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Features

  • The Musicians of Summer: Rowan University Offers Music Camps that Echo the College Curriculum

    Mike Lawson | August 29, 2019

    For any child, summer camp can be a formative experience: a chance to enjoy the great outdoors, meet new friends, and develop new skills and a sense of independence. But for musicians, camp is also an essential part of their education and training.

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  • United Sound: The Sound of Joy

    Mike Lawson | August 29, 2019

    SBO has featured a wide variety of groups that work with music and music education not simply as an art form to be enjoyed or practiced/performed, but as a tool, a weapon, and a form of life itself to make social and community change and take down barriers.

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  • What We Know About Teaching Music Theory from 4 Million Drills

    Mike Lawson | August 6, 2019

    Finding Practical Solutions for Performance Programs

    As a band, choir or orchestra director, it’s your job to get —and keep— kids engaged and bring them together as an ensemble, so they each understand their part and sound good as a group. That’s not an easy task for a multitude of reasons.

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  • And the Winners Are…. The PlayUSA 2019-20 Grants from Weill Music Institute of Carnegie Hall

    Mike Lawson | August 2, 2019

    PlayUSA announced its grant recipients for this next school year, 2019-20, on July 16. Seventeen recipients were named, including five first-time grant partners.

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  • Rhoda Bernard: Creating Resources and Opportunities for Students with Special Needs to Receive Arts Education

    Mike Lawson | June 10, 2019

    As director of the Berklee Institute for Arts Education and Special Needs, Rhoda Bernard is training the next generation of music teachers to serve a diverse population, including students with learning, developmental, and physical differences.

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  • Instrument of Hope: Marjory Stoneman Douglas High School’s Response to Tragedy and Gun Violence

    Mike Lawson | June 6, 2019

    Art frequently finds its inspiration in the events of despair. The vast majority of these art works focus on the hope that arises out of the horror rather than the pain of the actual event. The few words that follow will focus on that hope and the possibilities that can, and do, and have risen from it.

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  • Percussion Ensembles Are A Hit!

    Mike Lawson | May 8, 2019

    The April SBO editor’s “Perspective” addressed the fact that the vast majority, perhaps 80%, of students are not involved in their school’s instrumental music programs.

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  • Learning Through Relaxing Music: Singer, Songwriter, and Teacher Barbara Milne Proves that Early Education Can Be Musical Education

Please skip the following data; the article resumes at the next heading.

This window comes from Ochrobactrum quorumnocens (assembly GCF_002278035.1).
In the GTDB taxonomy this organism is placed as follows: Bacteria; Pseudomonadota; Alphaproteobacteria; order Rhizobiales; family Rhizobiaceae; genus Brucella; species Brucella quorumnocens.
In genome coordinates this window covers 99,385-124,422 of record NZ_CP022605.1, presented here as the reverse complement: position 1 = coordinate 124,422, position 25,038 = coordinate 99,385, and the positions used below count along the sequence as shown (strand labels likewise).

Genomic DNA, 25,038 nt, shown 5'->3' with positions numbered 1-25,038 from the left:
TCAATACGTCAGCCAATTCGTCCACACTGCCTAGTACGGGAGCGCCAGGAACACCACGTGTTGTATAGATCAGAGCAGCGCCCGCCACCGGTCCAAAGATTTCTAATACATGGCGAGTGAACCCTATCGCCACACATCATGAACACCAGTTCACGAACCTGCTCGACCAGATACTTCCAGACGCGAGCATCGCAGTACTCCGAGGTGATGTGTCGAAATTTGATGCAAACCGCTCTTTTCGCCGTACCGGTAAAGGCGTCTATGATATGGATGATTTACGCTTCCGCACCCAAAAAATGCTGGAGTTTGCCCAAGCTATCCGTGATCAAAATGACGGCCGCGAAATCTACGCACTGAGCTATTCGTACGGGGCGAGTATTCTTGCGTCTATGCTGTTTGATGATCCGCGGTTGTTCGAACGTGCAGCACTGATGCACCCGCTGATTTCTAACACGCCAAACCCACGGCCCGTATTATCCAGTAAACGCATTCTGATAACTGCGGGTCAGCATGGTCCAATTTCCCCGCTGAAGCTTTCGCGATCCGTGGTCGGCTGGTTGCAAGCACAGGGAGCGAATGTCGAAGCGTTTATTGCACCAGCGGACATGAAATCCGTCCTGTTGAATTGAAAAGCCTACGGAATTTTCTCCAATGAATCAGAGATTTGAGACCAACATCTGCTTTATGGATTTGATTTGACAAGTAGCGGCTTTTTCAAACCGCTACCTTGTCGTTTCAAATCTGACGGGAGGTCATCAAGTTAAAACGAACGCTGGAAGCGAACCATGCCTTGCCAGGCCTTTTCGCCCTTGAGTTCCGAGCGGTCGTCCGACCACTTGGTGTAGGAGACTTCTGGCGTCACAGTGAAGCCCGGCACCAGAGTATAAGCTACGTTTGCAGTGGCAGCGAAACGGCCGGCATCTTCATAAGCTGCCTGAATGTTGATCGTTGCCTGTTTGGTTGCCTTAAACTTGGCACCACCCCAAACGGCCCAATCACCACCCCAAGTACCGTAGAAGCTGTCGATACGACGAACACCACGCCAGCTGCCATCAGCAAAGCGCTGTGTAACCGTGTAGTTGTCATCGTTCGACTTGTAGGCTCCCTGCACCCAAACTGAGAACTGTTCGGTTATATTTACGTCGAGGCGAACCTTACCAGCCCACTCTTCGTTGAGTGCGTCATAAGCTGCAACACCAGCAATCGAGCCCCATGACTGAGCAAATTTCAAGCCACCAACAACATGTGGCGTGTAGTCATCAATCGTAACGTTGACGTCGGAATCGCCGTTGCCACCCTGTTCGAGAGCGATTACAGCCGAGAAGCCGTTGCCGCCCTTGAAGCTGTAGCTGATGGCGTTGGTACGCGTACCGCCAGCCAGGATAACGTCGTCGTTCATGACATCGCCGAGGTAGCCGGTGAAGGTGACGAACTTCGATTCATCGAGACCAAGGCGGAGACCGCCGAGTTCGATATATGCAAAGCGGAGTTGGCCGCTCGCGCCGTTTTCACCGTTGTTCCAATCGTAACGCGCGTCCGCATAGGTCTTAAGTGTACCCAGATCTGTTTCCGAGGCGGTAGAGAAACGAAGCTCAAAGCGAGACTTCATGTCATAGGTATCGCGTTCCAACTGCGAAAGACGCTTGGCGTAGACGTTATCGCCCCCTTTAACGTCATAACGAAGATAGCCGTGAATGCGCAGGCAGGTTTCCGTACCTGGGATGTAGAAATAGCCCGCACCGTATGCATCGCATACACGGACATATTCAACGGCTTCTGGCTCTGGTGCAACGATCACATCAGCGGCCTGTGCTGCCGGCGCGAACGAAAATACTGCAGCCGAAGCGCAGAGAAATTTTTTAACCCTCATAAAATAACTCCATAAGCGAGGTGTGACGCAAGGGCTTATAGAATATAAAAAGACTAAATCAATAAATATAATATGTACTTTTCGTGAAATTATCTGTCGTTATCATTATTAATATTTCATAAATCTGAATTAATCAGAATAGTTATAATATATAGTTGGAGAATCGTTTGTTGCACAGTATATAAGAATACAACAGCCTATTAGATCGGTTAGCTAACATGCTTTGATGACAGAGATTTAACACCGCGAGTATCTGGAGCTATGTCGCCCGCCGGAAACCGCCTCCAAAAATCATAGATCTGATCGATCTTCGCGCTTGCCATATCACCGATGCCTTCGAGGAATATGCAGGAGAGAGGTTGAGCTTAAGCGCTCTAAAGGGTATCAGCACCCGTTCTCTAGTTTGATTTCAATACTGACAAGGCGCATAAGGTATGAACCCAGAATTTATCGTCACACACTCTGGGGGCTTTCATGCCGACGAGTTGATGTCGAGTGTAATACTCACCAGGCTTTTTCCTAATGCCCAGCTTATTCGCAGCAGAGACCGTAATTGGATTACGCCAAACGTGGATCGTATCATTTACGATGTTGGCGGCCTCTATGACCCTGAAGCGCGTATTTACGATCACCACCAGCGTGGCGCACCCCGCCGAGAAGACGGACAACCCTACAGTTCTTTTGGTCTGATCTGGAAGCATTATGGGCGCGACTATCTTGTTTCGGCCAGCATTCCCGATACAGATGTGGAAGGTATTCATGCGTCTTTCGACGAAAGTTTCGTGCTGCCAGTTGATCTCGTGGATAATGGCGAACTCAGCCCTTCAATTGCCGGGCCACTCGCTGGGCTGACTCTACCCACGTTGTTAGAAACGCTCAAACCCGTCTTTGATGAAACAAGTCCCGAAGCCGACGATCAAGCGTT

Mike Lawson | May 8, 2019

    Parents everywhere sing to their little children at bedtime. It’s a loving ritual that eases the transition from waking to sleep. But educator and singer/songwriter Barbara Milne has taken tender melodies in new directions, exploring the potential that bedtime music has as a learning tool.

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  • The Orchestras of Afghan National Institute of Music: The challenge of re-establishing music, education, and performance in Afghanistan

    Sandra Kowalski | April 10, 2019

    In a previous article, “School Music in Nepal,” I wrote about how, due to the lack of money, instruments, teachers, and practice time, live music is a rarity in many poor countries.

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  • Nashville Symphony and ALIAS violinist Zeneba Bowers Uses Her Talent and Voice to Inspire Young Musicians

    Mike Lawson | January 10, 2019

    “My family couldn’t afford violin lessons or a violin,” recalls Zeneba Bowers. “My elementary school gave me a free violin and my first year of lessons. But this was back when we actually had music education in public schools.”

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  • Rebuilding the Bands by the Bay

    Mike Lawson | December 4, 2018

    In September the North Bay Haven Charter Academy Marching Band and its auxiliary units brought home the first-ever regional first place of any Bay County, Florida high school.

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  • Introductions Showcases Chicago’s Young Talent: Broadcast from Millennium Park celebrates classical music students

    Mike Lawson | November 4, 2018

    Michael San Gabino grew up in the Chicago suburb of Park Ridge, Illinois, learning to play saxophone. In college he studied music and creative nonfiction writing at Northwestern University, and he became the drum major in the Wildcat marching band. All his life, he hoped to make a career in music.

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